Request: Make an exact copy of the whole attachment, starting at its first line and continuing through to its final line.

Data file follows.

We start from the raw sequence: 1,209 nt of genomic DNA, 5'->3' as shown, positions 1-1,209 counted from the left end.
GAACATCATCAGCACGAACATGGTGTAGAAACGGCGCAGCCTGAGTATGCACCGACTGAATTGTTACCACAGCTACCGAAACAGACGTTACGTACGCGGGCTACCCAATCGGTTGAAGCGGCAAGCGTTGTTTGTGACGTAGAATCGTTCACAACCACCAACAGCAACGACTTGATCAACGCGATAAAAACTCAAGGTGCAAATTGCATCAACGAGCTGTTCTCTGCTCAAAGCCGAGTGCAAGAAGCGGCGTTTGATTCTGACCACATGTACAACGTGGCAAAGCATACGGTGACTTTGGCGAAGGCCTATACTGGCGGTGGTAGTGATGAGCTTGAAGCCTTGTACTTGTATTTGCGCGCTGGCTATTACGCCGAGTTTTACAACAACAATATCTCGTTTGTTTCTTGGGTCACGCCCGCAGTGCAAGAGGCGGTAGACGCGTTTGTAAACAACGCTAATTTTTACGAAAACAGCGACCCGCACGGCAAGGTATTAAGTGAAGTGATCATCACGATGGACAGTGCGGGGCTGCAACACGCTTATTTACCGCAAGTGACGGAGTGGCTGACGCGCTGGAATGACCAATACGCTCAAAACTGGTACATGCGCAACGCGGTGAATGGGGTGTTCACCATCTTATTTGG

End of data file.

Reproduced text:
We start from the raw sequence: 1,209 nt of genomic DNA, 5'->3' as shown, positions 1-1,209 counted from the left end.
GAACATCATCAGCACGAACATGGTGTAGAAACGGCGCAGCCTGAGTATGCACCGACTGAATTGTTACCACAGCTACCGAAACAGACGTTACGTACGCGGGCTACCCAATCGGTTGAAGCGGCAAGCGTTGTTTGTGACGTAGAATCGTTCACAACCACCAACAGCAACGACTTGATCAACGCGATAAAAACTCAAGGTGCAAATTGCATCAACGAGCTGTTCTCTGCTCAAAGCCGAGTGCAAGAAGCGGCGTTTGATTCTGACCACATGTACAACGTGGCAAAGCATACGGTGACTTTGGCGAAGGCCTATACTGGCGGTGGTAGTGATGAGCTTGAAGCCTTGTACTTGTATTTGCGCGCTGGCTATTACGCCGAGTTTTACAACAACAATATCTCGTTTGTTTCTTGGGTCACGCCCGCAGTGCAAGAGGCGGTAGACGCGTTTGTAAACAACGCTAATTTTTACGAAAACAGCGACCCGCACGGCAAGGTATTAAGTGAAGTGATCATCACGATGGACAGTGCGGGGCTGCAACACGCTTATTTACCGCAAGTGACGGAGTGGCTGACGCGCTGGAATGACCAATACGCTCAAAACTGGTACATGCGCAACGCGGTGAATGGGGTGTTCACCATCTTATTTGG